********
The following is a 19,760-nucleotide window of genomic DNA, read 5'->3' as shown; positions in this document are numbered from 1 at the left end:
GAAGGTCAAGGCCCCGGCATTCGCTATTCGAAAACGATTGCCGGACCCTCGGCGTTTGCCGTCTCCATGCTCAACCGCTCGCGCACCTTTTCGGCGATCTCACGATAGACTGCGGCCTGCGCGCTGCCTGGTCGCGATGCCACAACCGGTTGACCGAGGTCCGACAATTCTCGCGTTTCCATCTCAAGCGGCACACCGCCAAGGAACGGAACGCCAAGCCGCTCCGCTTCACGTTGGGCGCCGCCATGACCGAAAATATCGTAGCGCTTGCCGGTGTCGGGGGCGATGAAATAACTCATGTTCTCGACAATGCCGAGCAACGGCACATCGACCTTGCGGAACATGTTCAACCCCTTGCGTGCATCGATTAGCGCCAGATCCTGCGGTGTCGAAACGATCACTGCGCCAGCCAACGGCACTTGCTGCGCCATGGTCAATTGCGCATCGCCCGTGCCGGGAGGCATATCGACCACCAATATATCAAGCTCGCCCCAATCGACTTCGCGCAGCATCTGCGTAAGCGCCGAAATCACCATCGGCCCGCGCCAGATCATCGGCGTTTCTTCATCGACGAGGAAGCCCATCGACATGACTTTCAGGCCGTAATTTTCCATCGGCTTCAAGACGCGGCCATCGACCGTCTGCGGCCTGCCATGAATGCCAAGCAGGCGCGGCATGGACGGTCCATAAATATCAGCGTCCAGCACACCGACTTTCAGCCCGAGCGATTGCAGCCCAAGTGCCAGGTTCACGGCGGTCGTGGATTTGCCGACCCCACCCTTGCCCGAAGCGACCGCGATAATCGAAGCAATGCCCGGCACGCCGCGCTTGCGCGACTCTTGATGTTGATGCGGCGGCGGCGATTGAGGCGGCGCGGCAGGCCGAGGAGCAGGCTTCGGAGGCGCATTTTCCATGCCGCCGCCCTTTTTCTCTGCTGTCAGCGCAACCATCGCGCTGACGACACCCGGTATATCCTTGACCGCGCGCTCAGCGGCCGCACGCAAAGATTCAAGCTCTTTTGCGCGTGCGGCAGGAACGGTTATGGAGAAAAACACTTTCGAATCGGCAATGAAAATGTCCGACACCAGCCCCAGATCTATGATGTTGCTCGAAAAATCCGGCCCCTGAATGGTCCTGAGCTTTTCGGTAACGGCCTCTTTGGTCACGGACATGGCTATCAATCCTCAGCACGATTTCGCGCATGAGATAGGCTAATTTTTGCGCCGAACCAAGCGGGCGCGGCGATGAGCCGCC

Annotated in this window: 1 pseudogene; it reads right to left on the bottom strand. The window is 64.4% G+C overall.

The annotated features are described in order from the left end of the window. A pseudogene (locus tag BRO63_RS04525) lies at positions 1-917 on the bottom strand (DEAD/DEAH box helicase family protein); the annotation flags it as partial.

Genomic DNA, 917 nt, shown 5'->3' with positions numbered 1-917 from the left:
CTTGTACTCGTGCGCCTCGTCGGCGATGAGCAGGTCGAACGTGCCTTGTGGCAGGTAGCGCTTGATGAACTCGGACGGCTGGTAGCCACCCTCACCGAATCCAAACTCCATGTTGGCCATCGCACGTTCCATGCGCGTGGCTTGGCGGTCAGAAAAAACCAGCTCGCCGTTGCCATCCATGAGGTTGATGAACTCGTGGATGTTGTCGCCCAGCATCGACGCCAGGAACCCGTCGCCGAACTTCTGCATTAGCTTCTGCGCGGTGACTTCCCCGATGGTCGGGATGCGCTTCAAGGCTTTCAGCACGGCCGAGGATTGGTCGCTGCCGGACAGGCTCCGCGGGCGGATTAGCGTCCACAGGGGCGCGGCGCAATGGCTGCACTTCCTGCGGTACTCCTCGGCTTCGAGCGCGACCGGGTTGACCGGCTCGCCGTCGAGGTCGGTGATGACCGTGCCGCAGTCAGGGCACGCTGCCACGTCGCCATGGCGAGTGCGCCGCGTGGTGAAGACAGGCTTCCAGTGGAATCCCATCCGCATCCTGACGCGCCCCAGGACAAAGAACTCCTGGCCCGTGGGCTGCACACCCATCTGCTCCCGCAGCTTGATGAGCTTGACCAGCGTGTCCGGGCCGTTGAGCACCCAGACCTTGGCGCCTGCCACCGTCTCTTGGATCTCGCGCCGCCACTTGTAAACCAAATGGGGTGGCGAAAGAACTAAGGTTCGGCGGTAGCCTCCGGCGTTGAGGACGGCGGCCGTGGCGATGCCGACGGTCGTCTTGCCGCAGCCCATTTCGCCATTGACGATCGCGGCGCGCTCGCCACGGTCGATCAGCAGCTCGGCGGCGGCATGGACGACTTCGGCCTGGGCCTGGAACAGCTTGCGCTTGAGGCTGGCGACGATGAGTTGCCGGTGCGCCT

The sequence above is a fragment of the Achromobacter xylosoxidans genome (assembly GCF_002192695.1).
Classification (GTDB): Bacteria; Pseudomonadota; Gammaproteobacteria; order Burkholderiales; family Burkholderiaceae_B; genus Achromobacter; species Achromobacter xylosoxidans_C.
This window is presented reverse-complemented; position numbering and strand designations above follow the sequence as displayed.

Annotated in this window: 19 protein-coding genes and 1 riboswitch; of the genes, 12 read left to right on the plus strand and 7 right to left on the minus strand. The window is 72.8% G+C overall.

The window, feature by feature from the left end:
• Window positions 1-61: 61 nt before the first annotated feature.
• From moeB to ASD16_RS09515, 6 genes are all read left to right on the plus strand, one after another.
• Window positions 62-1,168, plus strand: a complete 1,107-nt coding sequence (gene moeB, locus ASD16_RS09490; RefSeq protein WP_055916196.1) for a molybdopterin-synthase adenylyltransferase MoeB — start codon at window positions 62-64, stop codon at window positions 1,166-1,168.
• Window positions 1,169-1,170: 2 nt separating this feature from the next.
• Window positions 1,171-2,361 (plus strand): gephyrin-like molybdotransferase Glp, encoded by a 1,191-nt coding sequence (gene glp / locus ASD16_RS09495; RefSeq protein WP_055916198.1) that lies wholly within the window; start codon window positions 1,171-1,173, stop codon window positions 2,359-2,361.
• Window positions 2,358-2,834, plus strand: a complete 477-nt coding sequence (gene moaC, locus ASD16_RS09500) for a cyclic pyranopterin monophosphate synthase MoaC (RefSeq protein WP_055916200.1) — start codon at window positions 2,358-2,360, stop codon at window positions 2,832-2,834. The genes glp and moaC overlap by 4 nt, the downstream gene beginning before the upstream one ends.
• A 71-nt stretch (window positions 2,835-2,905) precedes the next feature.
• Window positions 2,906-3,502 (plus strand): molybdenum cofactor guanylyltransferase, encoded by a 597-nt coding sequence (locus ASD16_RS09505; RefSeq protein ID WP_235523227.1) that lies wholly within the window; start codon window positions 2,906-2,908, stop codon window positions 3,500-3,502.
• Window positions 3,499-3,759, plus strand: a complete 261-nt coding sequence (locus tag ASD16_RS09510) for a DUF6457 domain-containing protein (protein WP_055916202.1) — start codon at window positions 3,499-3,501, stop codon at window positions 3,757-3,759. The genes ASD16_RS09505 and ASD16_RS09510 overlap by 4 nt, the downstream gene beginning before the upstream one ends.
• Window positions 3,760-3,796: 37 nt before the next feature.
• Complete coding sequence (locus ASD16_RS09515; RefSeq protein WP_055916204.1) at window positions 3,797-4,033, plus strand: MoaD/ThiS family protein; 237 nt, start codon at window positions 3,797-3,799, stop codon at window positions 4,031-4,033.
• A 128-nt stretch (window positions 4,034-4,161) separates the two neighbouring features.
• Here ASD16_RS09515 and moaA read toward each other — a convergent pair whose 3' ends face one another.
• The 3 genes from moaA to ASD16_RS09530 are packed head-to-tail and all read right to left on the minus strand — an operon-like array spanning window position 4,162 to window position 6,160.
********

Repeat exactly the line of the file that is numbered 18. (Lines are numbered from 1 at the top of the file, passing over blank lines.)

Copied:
• A 71-nt stretch (window positions 2,835-2,905) precedes the next feature.